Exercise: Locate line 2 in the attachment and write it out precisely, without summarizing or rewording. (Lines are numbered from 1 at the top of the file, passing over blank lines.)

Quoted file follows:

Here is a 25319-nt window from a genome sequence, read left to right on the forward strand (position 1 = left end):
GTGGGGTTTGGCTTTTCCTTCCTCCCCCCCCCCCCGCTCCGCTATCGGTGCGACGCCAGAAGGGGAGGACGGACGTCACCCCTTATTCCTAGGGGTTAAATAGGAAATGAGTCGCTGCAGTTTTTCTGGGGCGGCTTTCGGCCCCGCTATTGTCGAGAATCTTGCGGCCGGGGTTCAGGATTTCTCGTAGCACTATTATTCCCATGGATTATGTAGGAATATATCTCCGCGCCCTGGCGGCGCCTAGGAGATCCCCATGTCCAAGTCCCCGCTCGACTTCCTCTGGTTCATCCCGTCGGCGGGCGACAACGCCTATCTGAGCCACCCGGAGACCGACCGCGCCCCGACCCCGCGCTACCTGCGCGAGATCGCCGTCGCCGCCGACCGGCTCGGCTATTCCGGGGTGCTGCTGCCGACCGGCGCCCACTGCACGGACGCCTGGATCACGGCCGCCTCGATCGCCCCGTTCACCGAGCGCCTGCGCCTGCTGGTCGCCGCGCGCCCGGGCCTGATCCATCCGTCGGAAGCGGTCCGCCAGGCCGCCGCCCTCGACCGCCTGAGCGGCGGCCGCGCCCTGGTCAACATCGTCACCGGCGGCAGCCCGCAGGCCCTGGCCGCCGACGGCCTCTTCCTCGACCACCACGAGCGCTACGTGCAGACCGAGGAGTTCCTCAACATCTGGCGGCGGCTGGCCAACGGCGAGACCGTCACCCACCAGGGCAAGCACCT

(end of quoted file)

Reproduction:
GTGGGGTTTGGCTTTTCCTTCCTCCCCCCCCCCCCGCTCCGCTATCGGTGCGACGCCAGAAGGGGAGGACGGACGTCACCCCTTATTCCTAGGGGTTAAATAGGAAATGAGTCGCTGCAGTTTTTCTGGGGCGGCTTTCGGCCCCGCTATTGTCGAGAATCTTGCGGCCGGGGTTCAGGATTTCTCGTAGCACTATTATTCCCATGGATTATGTAGGAATATATCTCCGCGCCCTGGCGGCGCCTAGGAGATCCCCATGTCCAAGTCCCCGCTCGACTTCCTCTGGTTCATCCCGTCGGCGGGCGACAACGCCTATCTGAGCCACCCGGAGACCGACCGCGCCCCGACCCCGCGCTACCTGCGCGAGATCGCCGTCGCCGCCGACCGGCTCGGCTATTCCGGGGTGCTGCTGCCGACCGGCGCCCACTGCACGGACGCCTGGATCACGGCCGCCTCGATCGCCCCGTTCACCGAGCGCCTGCGCCTGCTGGTCGCCGCGCGCCCGGGCCTGATCCATCCGTCGGAAGCGGTCCGCCAGGCCGCCGCCCTCGACCGCCTGAGCGGCGGCCGCGCCCTGGTCAACATCGTCACCGGCGGCAGCCCGCAGGCCCTGGCCGCCGACGGCCTCTTCCTCGACCACCACGAGCGCTACGTGCAGACCGAGGAGTTCCTCAACATCTGGCGGCGGCTGGCCAACGGCGAGACCGTCACCCACCAGGGCAAGCACCT